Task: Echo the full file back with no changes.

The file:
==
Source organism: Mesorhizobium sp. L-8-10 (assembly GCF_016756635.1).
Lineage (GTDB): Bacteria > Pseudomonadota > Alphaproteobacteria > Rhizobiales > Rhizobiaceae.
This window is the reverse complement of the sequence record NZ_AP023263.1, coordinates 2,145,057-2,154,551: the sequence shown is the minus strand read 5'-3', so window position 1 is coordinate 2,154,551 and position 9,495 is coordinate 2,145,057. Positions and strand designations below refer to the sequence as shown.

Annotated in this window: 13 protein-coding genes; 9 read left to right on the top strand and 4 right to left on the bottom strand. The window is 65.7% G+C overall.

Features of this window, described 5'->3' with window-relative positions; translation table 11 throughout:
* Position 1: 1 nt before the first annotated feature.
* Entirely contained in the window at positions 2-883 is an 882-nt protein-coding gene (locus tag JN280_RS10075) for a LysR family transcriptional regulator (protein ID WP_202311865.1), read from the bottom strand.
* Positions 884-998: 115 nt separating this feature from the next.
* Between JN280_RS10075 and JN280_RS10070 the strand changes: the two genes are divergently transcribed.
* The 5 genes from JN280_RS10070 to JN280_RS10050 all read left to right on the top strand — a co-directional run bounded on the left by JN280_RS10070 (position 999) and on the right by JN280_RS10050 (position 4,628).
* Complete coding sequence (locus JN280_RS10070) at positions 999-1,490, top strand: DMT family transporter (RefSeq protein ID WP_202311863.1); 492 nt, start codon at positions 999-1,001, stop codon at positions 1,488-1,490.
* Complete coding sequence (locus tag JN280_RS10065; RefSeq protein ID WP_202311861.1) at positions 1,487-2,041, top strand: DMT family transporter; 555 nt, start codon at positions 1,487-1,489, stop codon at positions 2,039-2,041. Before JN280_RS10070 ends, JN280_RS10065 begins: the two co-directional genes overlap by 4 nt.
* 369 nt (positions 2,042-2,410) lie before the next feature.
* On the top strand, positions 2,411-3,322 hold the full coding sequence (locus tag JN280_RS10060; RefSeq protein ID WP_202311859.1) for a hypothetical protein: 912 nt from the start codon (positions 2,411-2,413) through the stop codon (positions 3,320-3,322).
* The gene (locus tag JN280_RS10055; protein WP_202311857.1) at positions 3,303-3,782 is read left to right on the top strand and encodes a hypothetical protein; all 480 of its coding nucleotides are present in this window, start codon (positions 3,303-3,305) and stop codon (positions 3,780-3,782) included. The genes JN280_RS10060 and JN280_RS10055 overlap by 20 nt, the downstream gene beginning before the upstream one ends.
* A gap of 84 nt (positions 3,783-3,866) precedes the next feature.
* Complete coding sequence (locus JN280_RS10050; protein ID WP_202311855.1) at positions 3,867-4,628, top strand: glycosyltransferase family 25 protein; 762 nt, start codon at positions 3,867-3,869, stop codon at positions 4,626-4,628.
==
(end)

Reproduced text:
Source organism: Mesorhizobium sp. L-8-10 (assembly GCF_016756635.1).
Lineage (GTDB): Bacteria > Pseudomonadota > Alphaproteobacteria > Rhizobiales > Rhizobiaceae.
This window is the reverse complement of the sequence record NZ_AP023263.1, coordinates 2,145,057-2,154,551: the sequence shown is the minus strand read 5'-3', so window position 1 is coordinate 2,154,551 and position 9,495 is coordinate 2,145,057. Positions and strand designations below refer to the sequence as shown.

Annotated in this window: 13 protein-coding genes; 9 read left to right on the top strand and 4 right to left on the bottom strand. The window is 65.7% G+C overall.

Features of this window, described 5'->3' with window-relative positions; translation table 11 throughout:
* Position 1: 1 nt before the first annotated feature.
* Entirely contained in the window at positions 2-883 is an 882-nt protein-coding gene (locus tag JN280_RS10075) for a LysR family transcriptional regulator (protein ID WP_202311865.1), read from the bottom strand.
* Positions 884-998: 115 nt separating this feature from the next.
* Between JN280_RS10075 and JN280_RS10070 the strand changes: the two genes are divergently transcribed.
* The 5 genes from JN280_RS10070 to JN280_RS10050 all read left to right on the top strand — a co-directional run bounded on the left by JN280_RS10070 (position 999) and on the right by JN280_RS10050 (position 4,628).
* Complete coding sequence (locus JN280_RS10070) at positions 999-1,490, top strand: DMT family transporter (RefSeq protein ID WP_202311863.1); 492 nt, start codon at positions 999-1,001, stop codon at positions 1,488-1,490.
* Complete coding sequence (locus tag JN280_RS10065; RefSeq protein ID WP_202311861.1) at positions 1,487-2,041, top strand: DMT family transporter; 555 nt, start codon at positions 1,487-1,489, stop codon at positions 2,039-2,041. Before JN280_RS10070 ends, JN280_RS10065 begins: the two co-directional genes overlap by 4 nt.
* 369 nt (positions 2,042-2,410) lie before the next feature.
* On the top strand, positions 2,411-3,322 hold the full coding sequence (locus tag JN280_RS10060; RefSeq protein ID WP_202311859.1) for a hypothetical protein: 912 nt from the start codon (positions 2,411-2,413) through the stop codon (positions 3,320-3,322).
* The gene (locus tag JN280_RS10055; protein WP_202311857.1) at positions 3,303-3,782 is read left to right on the top strand and encodes a hypothetical protein; all 480 of its coding nucleotides are present in this window, start codon (positions 3,303-3,305) and stop codon (positions 3,780-3,782) included. The genes JN280_RS10060 and JN280_RS10055 overlap by 20 nt, the downstream gene beginning before the upstream one ends.
* A gap of 84 nt (positions 3,783-3,866) precedes the next feature.
* Complete coding sequence (locus JN280_RS10050; protein ID WP_202311855.1) at positions 3,867-4,628, top strand: glycosyltransferase family 25 protein; 762 nt, start codon at positions 3,867-3,869, stop codon at positions 4,626-4,628.